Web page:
High charges, overcrowding and pre-payment all blamed by public in Which? survey
Overcrowded and expensive car parks add to the stress of visits to NHS hospitals for half of those using them, according to a report published today.
Problems finding a space, the cost of parking and a host of confusing payment systems are among the difficulties facing hospital visitors, who may be going for treatment themselves, according to research by the consumer watchdog Which?.
Its survey found 67% of people who had used an NHS hospital car park in the last two years thought charges were too high. More than half visitors (52%) had problems finding a space and a third (33%) had to queue or wait to park.
Even when they found a space, 33% faced further difficulty trying to pay the charges.
The problems only apply to England, as car park charges have been scrapped at NHS hospitals in Scotland and will be phased out in Wales by 2011.
Many hospitals justify the charges by saying they need the income. But using the Freedom on Information Act, Which? has found that some hospitals make profits of £1m a year from their car parks.
Peter Vicary-Smith, chief executive of Which? said: “It’s outrageous that using an NHS hospital car park is such a problematic experience for so many people.
“Visiting hospital is stressful enough and people don’t need the added burden of battling with the parking system. The government must take steps to fix the system and ensure all hospital car parks have sufficient capacity, offer fair prices and have user-friendly ways to pay.”
A Department of Health spokeswoman said the government had launched a consultation into the issue in England: “People in hospital are often at a low point in their lives – emotionally and financially – and high parking charges can add to stress or limit visits from family and friends.
“We want to make sure that we get the best solution to providing fairer hospital car parking to all patients. That is why we have held a consultation on developing a fairer and more consistent approach to hospital car parking across the NHS. We are currently analysing the responses in full and will publish the results in due course.”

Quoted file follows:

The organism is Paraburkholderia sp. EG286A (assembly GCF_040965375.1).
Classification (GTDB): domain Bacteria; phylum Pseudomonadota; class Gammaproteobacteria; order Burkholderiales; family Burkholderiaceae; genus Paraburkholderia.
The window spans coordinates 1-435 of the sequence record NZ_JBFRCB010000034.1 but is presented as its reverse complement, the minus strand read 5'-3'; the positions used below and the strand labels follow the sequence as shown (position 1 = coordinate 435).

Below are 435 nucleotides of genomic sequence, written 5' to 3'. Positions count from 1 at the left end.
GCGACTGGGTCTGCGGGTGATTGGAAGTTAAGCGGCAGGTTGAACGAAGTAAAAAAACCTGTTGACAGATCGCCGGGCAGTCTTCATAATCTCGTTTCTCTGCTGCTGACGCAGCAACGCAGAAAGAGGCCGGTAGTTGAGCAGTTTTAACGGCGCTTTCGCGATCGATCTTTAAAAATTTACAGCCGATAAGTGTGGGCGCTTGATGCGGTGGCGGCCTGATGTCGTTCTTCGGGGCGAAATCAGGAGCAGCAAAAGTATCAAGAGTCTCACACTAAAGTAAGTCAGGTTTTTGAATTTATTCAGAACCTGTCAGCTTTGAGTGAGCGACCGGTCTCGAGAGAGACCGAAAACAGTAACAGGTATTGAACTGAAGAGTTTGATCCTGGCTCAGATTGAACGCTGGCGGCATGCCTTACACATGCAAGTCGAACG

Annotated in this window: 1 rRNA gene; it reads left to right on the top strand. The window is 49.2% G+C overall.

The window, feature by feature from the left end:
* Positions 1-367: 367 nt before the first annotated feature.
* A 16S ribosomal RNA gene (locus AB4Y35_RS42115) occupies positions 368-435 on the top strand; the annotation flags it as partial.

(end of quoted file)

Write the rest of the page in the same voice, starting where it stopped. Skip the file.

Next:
Paul Watters, head of public affairs at the AA said: “The AA has applauded the Scottish and Welsh governments’ decision to end the majority of hospital parking charges.
“However, we recognise that charges are often a key part of a strategy to manage parking space effectively and that, if parking became free, ongoing parking management would still be needed.”
He added: “Offering free parking to all inpatients and their visitors is the right approach, although we would like to see this extended to some outpatients, such as those undergoing regular treatment for serious ailments.”
Many participants in the Which? research complained that the problem was inflexibility and having to pre-pay.
A mother from the north-east said: “I have a son – now 11 years old – who has various medical problems, so I have used hospital car parks on many occasions, and it has generally been a nightmare.
“My main complaint applies to all the car parks that I have ever used, and that is they all require you to pay in advance, when you don’t know how long you are going to be. This means you either pay extra to be on the safe side, or risk a parking ticket.”